Never before have the outlets of the Swedish liquor control board (Systembolaget) sold more alcohol to price-conscious Norwegians.
New statistics show that the sale of alcohol to Norwegian consumers has skyrocketed in Sweden. Up until the end of September, Systembolaget sold a total of 24,5 million liters of alcohol in the stores located at or close to the Norwegian border. That's an increase of 4,4 percent compared to last year.
The Norwegian Wine and Spirit Suppliers (VBF) think the increase in sales is caused by the rise in Norwegian taxes on alcohol, and that even more Norwegians will travel across the border to buy alcohol in the future.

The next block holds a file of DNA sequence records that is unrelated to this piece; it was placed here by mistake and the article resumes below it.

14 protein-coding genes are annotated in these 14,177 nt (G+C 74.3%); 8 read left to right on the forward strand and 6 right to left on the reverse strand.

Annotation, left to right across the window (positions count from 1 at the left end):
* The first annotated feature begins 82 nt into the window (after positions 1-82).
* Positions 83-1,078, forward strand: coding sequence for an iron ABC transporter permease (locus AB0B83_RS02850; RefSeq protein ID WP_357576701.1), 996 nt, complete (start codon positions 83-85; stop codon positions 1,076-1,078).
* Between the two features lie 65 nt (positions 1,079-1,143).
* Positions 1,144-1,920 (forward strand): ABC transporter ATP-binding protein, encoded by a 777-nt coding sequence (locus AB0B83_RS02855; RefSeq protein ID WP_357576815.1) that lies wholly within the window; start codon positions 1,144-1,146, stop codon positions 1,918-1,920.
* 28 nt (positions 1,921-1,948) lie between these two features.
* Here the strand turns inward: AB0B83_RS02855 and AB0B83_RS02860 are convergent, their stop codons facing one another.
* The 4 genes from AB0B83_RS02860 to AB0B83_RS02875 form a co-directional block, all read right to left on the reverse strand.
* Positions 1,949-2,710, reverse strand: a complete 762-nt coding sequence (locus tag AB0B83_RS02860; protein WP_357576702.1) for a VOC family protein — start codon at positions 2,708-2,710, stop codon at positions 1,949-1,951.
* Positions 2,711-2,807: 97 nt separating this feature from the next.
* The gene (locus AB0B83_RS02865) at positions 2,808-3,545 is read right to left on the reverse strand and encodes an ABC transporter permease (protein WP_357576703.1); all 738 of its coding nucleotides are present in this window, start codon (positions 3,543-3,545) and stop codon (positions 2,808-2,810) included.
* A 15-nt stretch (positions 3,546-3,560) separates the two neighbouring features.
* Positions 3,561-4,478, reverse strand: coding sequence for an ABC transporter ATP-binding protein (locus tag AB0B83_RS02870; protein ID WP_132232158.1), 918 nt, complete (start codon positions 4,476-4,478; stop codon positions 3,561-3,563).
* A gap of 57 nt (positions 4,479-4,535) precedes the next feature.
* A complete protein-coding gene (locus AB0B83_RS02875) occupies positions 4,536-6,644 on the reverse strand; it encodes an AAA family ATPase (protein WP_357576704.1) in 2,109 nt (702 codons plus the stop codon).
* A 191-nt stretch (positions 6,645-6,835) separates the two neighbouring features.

In a press release, the VBF highlights that Norwegian authorities have increased the taxes on alcohol 13 times since 2009, whereas Swedish taxes have remained the same.
Already, thousands of Norwegians travel across the border each year, and secretary general in the VBF, Ingunn Jordheim, doesn't think the trend will turn as long as taxes keep going up.
"This is developing in the wrong direction, and is proof that the government's tax policies have failed. It weakens Vinmonopolet (the Norwegian liquor control board, ed.) economically, and diminishes its legitimacy," Jordheim tells NRK.